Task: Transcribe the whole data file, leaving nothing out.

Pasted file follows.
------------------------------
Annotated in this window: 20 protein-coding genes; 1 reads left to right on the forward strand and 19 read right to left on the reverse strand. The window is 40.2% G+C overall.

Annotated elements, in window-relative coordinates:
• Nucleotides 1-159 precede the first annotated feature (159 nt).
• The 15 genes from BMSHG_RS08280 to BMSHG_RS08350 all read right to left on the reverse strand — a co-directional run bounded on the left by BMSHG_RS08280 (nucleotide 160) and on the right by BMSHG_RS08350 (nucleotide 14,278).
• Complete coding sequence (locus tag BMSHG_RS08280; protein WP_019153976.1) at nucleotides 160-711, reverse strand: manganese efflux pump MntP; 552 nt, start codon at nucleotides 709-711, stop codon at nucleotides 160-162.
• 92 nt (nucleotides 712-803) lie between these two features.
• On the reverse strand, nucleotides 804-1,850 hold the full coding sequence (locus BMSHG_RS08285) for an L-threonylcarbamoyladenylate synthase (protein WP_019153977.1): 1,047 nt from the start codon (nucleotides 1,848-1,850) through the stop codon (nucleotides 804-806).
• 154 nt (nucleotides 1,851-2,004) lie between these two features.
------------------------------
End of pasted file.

Annotated in this window: 20 protein-coding genes; 1 reads left to right on the forward strand and 19 read right to left on the reverse strand. The window is 40.2% G+C overall.

Annotated elements, in window-relative coordinates:
• Nucleotides 1-159 precede the first annotated feature (159 nt).
• The 15 genes from BMSHG_RS08280 to BMSHG_RS08350 all read right to left on the reverse strand — a co-directional run bounded on the left by BMSHG_RS08280 (nucleotide 160) and on the right by BMSHG_RS08350 (nucleotide 14,278).
• Complete coding sequence (locus tag BMSHG_RS08280; protein WP_019153976.1) at nucleotides 160-711, reverse strand: manganese efflux pump MntP; 552 nt, start codon at nucleotides 709-711, stop codon at nucleotides 160-162.
• 92 nt (nucleotides 712-803) lie between these two features.
• On the reverse strand, nucleotides 804-1,850 hold the full coding sequence (locus BMSHG_RS08285) for an L-threonylcarbamoyladenylate synthase (protein WP_019153977.1): 1,047 nt from the start codon (nucleotides 1,848-1,850) through the stop codon (nucleotides 804-806).
• 154 nt (nucleotides 1,851-2,004) lie between these two features.